My box is now nearly complete; I just have a lid to go. I certainly had my ups and downs through the process but nothing too catastrophic. Overall I am proud of what I have created so far and the hard work I have put into it. I am excited to make the lid and complete my box. I am also looking forward to learning the joinery techniques required to make the lid. Stay tuned for Part 3; the making of the lid.

A Box Full of Love – Part 1

After a weekend of planning my box I was jumping out of my skin with excitement to learn the process and start building it.

IMG_9632I picked out a straight piece of 1×12 ponderosa pine board. We ran it through one of Duncan’s planers. The planer was a neat looking portable one; I had never seen one like it. Duncan explained to me that usually in order to get a board flat, straight, and square you would need to run it through a jointer first which would completely flatten one side, then you would run it through a planer to make the other side flat and parallel to it. But because my board was wider than the jointer we skipped that step and went straight to the planer.

Once we had a smooth straight surface, Duncan ran one of the edges over the jointer to make that edge perfectly flat and squared to the planed sides. Then he used his table saw to cut the opposite edge off leaving a perfectly straight and squared board.  I asked him why he used the table saw instead of the jointer for the last edge. He said that the jointer would make that edge straight and flat but not necessarily parallel to the other edge.

IMG_9633I took that board and measured out my sides trying to work around as many knots as possible. Knots are harder to plane and can degrade the integrity of a structure. They also don’t always look good. Then I cut the pieces to size and made sure the two long sides and the two short sides matched up perfectly. One of my long sides was off a little and I had to recut just a sliver off. After that they were all good.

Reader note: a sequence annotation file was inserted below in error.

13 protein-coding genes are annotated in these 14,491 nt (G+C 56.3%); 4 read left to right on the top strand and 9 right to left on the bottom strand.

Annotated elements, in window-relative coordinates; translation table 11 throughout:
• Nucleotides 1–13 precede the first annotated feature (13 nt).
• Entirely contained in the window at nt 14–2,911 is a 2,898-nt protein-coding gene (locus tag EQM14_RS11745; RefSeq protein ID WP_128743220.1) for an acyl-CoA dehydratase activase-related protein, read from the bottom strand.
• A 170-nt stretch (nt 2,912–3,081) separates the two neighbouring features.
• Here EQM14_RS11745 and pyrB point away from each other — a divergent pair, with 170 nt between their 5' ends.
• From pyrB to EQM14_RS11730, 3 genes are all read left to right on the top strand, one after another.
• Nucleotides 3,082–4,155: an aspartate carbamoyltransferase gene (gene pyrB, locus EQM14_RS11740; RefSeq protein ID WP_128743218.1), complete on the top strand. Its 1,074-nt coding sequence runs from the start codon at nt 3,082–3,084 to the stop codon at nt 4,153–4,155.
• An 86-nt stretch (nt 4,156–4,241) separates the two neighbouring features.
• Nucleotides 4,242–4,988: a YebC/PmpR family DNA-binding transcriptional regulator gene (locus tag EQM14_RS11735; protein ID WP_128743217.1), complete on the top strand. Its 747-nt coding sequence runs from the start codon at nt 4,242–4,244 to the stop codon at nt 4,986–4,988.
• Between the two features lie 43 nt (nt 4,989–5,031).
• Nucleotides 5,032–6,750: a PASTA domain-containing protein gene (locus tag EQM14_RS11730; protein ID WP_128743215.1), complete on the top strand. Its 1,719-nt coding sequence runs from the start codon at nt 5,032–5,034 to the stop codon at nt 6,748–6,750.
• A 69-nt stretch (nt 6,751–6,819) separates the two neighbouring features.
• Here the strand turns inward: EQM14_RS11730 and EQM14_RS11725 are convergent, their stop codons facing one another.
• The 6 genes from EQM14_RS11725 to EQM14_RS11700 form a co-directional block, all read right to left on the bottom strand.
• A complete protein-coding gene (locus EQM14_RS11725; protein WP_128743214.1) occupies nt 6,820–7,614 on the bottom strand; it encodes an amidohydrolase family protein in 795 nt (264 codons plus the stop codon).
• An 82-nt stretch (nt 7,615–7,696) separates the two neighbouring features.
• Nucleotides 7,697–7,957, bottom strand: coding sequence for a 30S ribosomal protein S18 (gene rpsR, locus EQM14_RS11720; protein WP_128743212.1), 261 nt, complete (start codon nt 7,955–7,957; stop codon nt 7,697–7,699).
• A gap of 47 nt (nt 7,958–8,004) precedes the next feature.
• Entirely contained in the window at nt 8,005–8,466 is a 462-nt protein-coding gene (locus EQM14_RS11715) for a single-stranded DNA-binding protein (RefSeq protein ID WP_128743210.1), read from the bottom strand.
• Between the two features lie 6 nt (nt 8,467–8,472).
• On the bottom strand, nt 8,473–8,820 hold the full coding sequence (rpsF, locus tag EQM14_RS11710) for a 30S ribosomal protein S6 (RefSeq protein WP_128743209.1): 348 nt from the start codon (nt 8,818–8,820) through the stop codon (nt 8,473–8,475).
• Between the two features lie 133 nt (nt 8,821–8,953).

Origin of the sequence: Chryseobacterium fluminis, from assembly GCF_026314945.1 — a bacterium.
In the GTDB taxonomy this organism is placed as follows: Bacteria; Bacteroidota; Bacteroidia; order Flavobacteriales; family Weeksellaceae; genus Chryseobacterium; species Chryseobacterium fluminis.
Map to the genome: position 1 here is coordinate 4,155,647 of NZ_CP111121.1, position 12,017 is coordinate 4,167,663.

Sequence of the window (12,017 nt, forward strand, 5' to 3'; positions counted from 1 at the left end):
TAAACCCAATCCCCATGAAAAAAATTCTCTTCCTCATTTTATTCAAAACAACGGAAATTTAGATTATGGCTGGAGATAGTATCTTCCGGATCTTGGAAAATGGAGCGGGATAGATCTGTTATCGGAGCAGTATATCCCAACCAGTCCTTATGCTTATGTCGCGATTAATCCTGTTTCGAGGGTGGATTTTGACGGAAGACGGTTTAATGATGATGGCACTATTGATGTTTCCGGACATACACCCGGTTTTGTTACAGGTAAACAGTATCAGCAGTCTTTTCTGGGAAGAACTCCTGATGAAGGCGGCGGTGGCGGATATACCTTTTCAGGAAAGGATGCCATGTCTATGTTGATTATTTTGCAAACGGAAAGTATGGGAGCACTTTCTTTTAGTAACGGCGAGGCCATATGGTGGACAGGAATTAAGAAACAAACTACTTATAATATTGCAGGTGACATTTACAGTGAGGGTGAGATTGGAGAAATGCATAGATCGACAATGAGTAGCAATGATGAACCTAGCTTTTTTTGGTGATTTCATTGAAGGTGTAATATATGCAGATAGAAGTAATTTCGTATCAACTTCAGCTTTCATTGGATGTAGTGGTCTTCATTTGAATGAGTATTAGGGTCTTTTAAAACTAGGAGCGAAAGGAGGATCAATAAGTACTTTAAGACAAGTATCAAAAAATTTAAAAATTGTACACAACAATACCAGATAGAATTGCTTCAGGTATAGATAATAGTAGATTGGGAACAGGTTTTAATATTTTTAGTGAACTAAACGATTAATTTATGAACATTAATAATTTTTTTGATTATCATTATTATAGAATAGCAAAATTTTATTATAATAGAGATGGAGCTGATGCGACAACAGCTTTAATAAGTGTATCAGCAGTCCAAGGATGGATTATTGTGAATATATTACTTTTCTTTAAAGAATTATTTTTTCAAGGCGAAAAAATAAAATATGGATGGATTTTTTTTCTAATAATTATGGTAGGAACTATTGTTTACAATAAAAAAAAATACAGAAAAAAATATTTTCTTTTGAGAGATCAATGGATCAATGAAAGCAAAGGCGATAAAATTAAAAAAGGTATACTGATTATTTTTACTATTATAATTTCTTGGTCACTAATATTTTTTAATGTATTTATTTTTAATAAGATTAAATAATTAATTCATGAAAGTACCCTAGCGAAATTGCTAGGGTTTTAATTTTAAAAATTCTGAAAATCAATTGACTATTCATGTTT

Then Duncan sets up a nifty router jig. He put all the cut boards together with a scrap piece on either side and clamped them together. Before clamping them, he made sure they were all square. This took several tries; he would square them but by the time they were all clamped they would be a little off and he would have to take the clamps off and start again. He was so patient and didn’t seem to mind how many times it took. It was more important to get it right than be fast. This quality of calm patience is who he is through and through.IMG_9635

Finally he got it all clamped and square. He turned on the router and proceeded to make the box joints. After doing a few he handed it to me telling me to hold it tight but gently and push it firmly downward and while moving it slowly forward. I did just that. It was fun! After I finished that side it was time to square and clamp the other end. The process went just as it had the first time around.

When it was all done, Duncan’s shop and I were completely covered in dust. I brushed myself off and got the shop vac.